Talking with Patients about Dying Reply

New England Journal of Medicine (Impact Factor: 54.42). 10/2012; 367(17):1651-2. DOI: 10.1056/NEJMe1211160
Source: PubMed
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    ABSTRACT: The national confidential enquiry into patient outcomes and death (NCEPOD) set important benchmarks in assessing the quality of care received by patients dying within 30days of systemic anticancer therapy (SACT). Monthly morbidity and mortality audits conducted to recommendations in the NCEPOD were commenced at the Christie NHS Foundation Trust in 2009, specifically to assess and improve patient outcomes. We evaluated the outcomes of patients who died within 30days of SACT over a 4year period 2009-2013. We collated audit findings to determine the number of treatment related deaths, clinical characteristics of patients, causes of death and quality of care received. We examined the benefit of the audit in decreasing 30day mortality during the 4years and considered factors that may be associated with an increased risk of SACT related death. A total of 31,183 patients were treated at the Christie from 2009 to 2013. Of these 4% died within 30days of SACT. Death was treatment related in 11%. The decision to treat with SACT was appropriate in 87% of but there was room for improvement in care in 24%. Mortality decreased over the 4years. Possible factors associated with 30day mortality post SACT included performance status ⩾2, presence of comorbidities, treatment type and treatment setting. We demonstrated that our audit process is feasible and robust. Further areas of research to determine predictive scores for patient treatment selection and improve outcomes were highlighted and are ongoing. Copyright © 2014 Elsevier Ltd. All rights reserved.
    European journal of cancer (Oxford, England: 1990) 12/2014; DOI:10.1016/j.ejca.2014.11.011 · 4.82 Impact Factor
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    ABSTRACT: Purpose This study evaluates outcomes and patterns of care among patients receiving radiation therapy (RT) for bone metastases at a high-volume academic institution. Methods and Materials Records of all patients whose final RT course was for bone metastases from April 2007 to July 2012 were identified from electronic medical records. Chart review yielded demographic and clinical data. Rates of complicated versus uncomplicated bone metastases were not analyzed. Results We identified 339 patients whose final RT course was for bone metastases. Of these, 52.2% were male; median age was 65 years old. The most common primary was non-small-cell lung cancer (29%). Most patients (83%) were prescribed ≤10 fractions; 8% received single-fraction RT. Most patients (52%) had a documented goals of care (GOC) discussion with their radiation oncologist; hospice referral rates were higher when patients had such discussions (66% with vs 50% without GOC discussion, P=.004). Median life expectancy after RT was 96 days. Median survival after RT was shorter based on inpatient as opposed to outpatient status at the time of consultation (35 vs 136 days, respectively, P<.001). Hospice referrals occurred for 56% of patients, with a median interval between completion of RT and hospice referral of 29 days and a median hospice stay of 22 days. Conclusions These data document excellent adherence to American Society for Radiation Oncolology Choosing Wisely recommendation to avoid routinely using >10 fractions of palliative RT for bone metastasis. Nonetheless, single-fraction RT remains relatively uncommon. Participating in GOC discussions with a radiation oncologist is associated with higher rates of hospice referral. Inpatient status at consultation is associated with short survival.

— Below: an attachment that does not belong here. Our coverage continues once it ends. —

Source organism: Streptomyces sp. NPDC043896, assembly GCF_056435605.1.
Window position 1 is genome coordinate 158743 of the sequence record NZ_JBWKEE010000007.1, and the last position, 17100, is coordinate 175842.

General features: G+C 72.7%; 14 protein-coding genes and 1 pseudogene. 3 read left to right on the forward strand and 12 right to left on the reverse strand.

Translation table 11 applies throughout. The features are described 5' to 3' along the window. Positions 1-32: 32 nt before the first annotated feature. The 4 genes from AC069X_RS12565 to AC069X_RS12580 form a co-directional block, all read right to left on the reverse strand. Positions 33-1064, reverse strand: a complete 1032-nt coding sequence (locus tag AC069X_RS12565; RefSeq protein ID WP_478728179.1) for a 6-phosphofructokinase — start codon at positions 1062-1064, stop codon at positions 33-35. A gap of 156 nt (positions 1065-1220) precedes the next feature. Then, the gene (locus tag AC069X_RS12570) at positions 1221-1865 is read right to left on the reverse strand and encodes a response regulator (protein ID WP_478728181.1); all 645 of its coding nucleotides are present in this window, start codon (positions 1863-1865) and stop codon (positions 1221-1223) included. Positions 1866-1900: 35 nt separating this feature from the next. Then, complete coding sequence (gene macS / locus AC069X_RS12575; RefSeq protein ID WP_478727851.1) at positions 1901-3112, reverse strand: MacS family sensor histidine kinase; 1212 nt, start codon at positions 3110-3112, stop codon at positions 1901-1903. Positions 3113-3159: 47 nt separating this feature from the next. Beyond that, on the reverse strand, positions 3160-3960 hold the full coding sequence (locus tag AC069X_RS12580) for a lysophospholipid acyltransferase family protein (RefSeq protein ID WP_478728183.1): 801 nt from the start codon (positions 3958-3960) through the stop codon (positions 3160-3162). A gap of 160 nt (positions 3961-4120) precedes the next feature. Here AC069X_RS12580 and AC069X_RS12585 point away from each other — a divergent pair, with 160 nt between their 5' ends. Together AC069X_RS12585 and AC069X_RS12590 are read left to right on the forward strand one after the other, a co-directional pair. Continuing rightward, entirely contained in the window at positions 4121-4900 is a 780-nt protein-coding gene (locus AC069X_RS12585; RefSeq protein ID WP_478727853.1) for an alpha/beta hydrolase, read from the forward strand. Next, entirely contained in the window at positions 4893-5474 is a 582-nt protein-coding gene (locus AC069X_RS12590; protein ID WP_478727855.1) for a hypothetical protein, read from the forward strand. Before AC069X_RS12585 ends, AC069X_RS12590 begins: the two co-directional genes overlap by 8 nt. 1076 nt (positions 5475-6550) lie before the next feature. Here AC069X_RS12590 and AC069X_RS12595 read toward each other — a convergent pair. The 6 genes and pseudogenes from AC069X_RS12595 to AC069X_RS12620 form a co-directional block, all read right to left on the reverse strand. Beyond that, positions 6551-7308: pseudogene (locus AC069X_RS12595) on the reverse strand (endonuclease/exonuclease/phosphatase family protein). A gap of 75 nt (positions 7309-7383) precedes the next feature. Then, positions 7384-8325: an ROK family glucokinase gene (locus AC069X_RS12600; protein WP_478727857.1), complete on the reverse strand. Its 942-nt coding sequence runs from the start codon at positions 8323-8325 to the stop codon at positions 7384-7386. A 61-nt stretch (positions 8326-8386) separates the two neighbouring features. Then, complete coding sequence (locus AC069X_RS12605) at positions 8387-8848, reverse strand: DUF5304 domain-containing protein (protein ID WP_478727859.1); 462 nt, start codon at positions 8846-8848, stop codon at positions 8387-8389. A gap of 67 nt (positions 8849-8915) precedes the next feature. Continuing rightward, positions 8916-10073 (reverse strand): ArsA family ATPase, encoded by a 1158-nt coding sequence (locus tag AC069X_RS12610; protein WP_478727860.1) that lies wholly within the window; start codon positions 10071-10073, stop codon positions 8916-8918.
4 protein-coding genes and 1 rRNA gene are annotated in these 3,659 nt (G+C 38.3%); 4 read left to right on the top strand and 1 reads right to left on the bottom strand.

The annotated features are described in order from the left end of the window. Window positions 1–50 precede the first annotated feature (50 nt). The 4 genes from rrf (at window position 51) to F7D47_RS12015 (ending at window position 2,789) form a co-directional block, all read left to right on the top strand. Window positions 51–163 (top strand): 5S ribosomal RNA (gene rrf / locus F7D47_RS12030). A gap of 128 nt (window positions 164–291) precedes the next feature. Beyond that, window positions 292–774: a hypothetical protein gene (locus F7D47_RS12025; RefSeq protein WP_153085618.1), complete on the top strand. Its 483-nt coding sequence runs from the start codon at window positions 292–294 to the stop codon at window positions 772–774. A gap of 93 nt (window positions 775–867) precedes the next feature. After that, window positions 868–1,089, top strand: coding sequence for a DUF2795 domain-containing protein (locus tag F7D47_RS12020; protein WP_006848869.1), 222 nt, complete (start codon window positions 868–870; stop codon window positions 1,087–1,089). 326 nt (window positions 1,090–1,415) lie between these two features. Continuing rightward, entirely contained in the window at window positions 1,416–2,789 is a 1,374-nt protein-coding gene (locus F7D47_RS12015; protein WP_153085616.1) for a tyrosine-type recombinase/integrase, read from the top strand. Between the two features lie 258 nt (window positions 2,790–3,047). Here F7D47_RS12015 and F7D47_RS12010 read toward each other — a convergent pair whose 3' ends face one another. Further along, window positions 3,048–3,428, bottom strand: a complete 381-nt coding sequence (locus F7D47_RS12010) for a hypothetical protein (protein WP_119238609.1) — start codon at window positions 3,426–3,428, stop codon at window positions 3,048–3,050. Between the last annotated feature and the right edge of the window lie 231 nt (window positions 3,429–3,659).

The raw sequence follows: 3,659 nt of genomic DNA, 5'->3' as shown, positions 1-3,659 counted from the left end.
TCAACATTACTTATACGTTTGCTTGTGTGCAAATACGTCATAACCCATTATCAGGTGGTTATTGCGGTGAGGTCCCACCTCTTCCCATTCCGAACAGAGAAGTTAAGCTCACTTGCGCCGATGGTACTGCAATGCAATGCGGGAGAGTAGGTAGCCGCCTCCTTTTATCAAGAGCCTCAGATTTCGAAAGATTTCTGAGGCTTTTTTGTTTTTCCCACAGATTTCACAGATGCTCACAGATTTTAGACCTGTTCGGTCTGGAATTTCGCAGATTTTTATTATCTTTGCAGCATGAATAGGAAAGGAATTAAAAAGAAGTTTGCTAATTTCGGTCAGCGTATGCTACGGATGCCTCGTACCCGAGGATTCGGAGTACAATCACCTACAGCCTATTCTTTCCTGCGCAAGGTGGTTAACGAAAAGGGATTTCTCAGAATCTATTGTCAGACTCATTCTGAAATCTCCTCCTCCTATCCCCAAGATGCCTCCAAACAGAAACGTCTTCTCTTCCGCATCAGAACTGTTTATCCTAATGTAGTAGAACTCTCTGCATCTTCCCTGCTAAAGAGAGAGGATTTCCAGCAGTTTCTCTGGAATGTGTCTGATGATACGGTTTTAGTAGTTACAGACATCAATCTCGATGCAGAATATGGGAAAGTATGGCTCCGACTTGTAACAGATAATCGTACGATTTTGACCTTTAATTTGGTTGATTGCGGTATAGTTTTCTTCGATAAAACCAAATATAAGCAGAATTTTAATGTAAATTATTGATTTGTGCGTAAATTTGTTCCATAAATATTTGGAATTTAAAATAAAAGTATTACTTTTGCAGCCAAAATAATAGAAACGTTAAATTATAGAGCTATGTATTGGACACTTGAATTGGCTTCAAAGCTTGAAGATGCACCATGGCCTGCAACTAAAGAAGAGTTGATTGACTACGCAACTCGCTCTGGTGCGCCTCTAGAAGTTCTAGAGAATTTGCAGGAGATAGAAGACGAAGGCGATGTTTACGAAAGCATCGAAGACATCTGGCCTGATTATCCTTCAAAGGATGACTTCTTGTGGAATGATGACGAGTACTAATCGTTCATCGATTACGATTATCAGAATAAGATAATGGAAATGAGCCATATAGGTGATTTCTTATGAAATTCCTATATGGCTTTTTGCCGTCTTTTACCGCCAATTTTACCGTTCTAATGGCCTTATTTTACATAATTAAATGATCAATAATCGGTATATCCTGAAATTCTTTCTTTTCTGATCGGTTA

International journal of radiation oncology, biology, physics 08/2014; 89(5):1100–1105. DOI:10.1016/j.ijrobp.2014.04.028 · 4.18 Impact Factor
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    ABSTRACT: Background: Substantial health care resources are used on aggressive end-of-life care, despite an increasing recognition that palliative care improves quality of life and reduces health care costs. We examined the incidence of palliative care encounters in inpatients with incurable head and neck cancer (HNCA) and associations with in-hospital mortality, length of hospitalization, and costs.Methods: Data from the Nationwide Inpatient Sample for 80,514 HNCA patients with distant metastatic disease in 2001-2010 was analyzed using cross-tabulations and multivariate regressions.Results: Palliative care encounters occurred in 4,029 cases (5%) and were significantly associated with age ≥80 years, female sex, self-pay payor status, and prior radiation. Palliative care was significantly associated with increased in-hospital mortality and reduced hospital-related costs.Conclusions: Inpatient palliative care consultation in terminal HNCA is associated with reduced hospital-related costs, but appears to be underutilized and restricted to the elderly, uninsured, and patients with an increased risk of mortality. Head Neck, 2014
    Head & Neck 10/2014; DOI:10.1002/hed.23895 · 3.01 Impact Factor